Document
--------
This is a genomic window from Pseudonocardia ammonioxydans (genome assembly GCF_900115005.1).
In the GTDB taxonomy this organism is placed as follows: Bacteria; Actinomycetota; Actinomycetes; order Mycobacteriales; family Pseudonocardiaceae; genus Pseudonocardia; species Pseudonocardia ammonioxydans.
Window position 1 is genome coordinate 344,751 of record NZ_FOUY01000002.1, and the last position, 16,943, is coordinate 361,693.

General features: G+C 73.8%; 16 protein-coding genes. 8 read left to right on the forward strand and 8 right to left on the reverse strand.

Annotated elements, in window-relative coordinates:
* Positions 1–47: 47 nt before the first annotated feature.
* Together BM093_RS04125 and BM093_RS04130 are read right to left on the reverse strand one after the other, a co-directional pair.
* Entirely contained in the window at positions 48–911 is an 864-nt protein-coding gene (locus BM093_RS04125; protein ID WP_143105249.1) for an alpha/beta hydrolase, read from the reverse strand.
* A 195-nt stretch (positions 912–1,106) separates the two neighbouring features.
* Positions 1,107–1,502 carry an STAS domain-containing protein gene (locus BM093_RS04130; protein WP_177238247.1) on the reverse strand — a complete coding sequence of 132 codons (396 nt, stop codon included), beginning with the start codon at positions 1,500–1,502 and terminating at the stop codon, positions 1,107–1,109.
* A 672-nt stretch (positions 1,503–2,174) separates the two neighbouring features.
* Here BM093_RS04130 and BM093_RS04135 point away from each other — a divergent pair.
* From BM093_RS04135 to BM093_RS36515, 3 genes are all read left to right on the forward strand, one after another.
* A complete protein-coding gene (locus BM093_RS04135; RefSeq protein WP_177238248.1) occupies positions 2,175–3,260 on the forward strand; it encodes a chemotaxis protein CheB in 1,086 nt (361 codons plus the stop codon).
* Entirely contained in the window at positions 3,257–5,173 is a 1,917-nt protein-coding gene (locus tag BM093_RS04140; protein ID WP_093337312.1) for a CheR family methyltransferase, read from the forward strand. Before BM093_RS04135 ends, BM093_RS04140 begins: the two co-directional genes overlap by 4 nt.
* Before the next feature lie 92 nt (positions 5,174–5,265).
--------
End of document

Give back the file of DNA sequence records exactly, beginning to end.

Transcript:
This is a genomic window from Pseudonocardia ammonioxydans (genome assembly GCF_900115005.1).
In the GTDB taxonomy this organism is placed as follows: Bacteria; Actinomycetota; Actinomycetes; order Mycobacteriales; family Pseudonocardiaceae; genus Pseudonocardia; species Pseudonocardia ammonioxydans.
Window position 1 is genome coordinate 344,751 of record NZ_FOUY01000002.1, and the last position, 16,943, is coordinate 361,693.

General features: G+C 73.8%; 16 protein-coding genes. 8 read left to right on the forward strand and 8 right to left on the reverse strand.

Annotated elements, in window-relative coordinates:
* Positions 1–47: 47 nt before the first annotated feature.
* Together BM093_RS04125 and BM093_RS04130 are read right to left on the reverse strand one after the other, a co-directional pair.
* Entirely contained in the window at positions 48–911 is an 864-nt protein-coding gene (locus BM093_RS04125; protein ID WP_143105249.1) for an alpha/beta hydrolase, read from the reverse strand.
* A 195-nt stretch (positions 912–1,106) separates the two neighbouring features.
* Positions 1,107–1,502 carry an STAS domain-containing protein gene (locus BM093_RS04130; protein WP_177238247.1) on the reverse strand — a complete coding sequence of 132 codons (396 nt, stop codon included), beginning with the start codon at positions 1,500–1,502 and terminating at the stop codon, positions 1,107–1,109.
* A 672-nt stretch (positions 1,503–2,174) separates the two neighbouring features.
* Here BM093_RS04130 and BM093_RS04135 point away from each other — a divergent pair.
* From BM093_RS04135 to BM093_RS36515, 3 genes are all read left to right on the forward strand, one after another.
* A complete protein-coding gene (locus BM093_RS04135; RefSeq protein WP_177238248.1) occupies positions 2,175–3,260 on the forward strand; it encodes a chemotaxis protein CheB in 1,086 nt (361 codons plus the stop codon).
* Entirely contained in the window at positions 3,257–5,173 is a 1,917-nt protein-coding gene (locus tag BM093_RS04140; protein ID WP_093337312.1) for a CheR family methyltransferase, read from the forward strand. Before BM093_RS04135 ends, BM093_RS04140 begins: the two co-directional genes overlap by 4 nt.
* Before the next feature lie 92 nt (positions 5,174–5,265).